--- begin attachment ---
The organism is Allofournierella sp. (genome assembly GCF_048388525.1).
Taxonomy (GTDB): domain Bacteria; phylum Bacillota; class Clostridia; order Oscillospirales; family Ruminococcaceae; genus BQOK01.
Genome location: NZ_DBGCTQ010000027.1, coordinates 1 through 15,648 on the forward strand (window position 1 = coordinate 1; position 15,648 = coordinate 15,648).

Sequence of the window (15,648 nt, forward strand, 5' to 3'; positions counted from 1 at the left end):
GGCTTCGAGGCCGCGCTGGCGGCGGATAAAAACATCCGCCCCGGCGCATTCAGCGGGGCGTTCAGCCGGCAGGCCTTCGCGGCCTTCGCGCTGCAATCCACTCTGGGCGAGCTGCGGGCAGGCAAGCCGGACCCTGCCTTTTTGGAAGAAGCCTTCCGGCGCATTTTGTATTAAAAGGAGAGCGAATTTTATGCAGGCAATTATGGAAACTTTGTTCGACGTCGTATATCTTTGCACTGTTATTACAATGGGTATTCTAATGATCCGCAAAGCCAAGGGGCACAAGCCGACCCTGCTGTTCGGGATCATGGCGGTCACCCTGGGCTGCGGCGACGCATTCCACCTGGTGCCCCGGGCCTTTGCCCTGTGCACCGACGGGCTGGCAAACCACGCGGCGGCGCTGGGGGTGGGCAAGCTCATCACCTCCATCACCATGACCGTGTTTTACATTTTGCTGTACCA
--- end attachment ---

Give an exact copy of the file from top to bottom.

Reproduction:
The organism is Allofournierella sp. (genome assembly GCF_048388525.1).
Taxonomy (GTDB): domain Bacteria; phylum Bacillota; class Clostridia; order Oscillospirales; family Ruminococcaceae; genus BQOK01.
Genome location: NZ_DBGCTQ010000027.1, coordinates 1 through 15,648 on the forward strand (window position 1 = coordinate 1; position 15,648 = coordinate 15,648).

Sequence of the window (15,648 nt, forward strand, 5' to 3'; positions counted from 1 at the left end):
GGCTTCGAGGCCGCGCTGGCGGCGGATAAAAACATCCGCCCCGGCGCATTCAGCGGGGCGTTCAGCCGGCAGGCCTTCGCGGCCTTCGCGCTGCAATCCACTCTGGGCGAGCTGCGGGCAGGCAAGCCGGACCCTGCCTTTTTGGAAGAAGCCTTCCGGCGCATTTTGTATTAAAAGGAGAGCGAATTTTATGCAGGCAATTATGGAAACTTTGTTCGACGTCGTATATCTTTGCACTGTTATTACAATGGGTATTCTAATGATCCGCAAAGCCAAGGGGCACAAGCCGACCCTGCTGTTCGGGATCATGGCGGTCACCCTGGGCTGCGGCGACGCATTCCACCTGGTGCCCCGGGCCTTTGCCCTGTGCACCGACGGGCTGGCAAACCACGCGGCGGCGCTGGGGGTGGGCAAGCTCATCACCTCCATCACCATGACCGTGTTTTACATTTTGCTGTACCA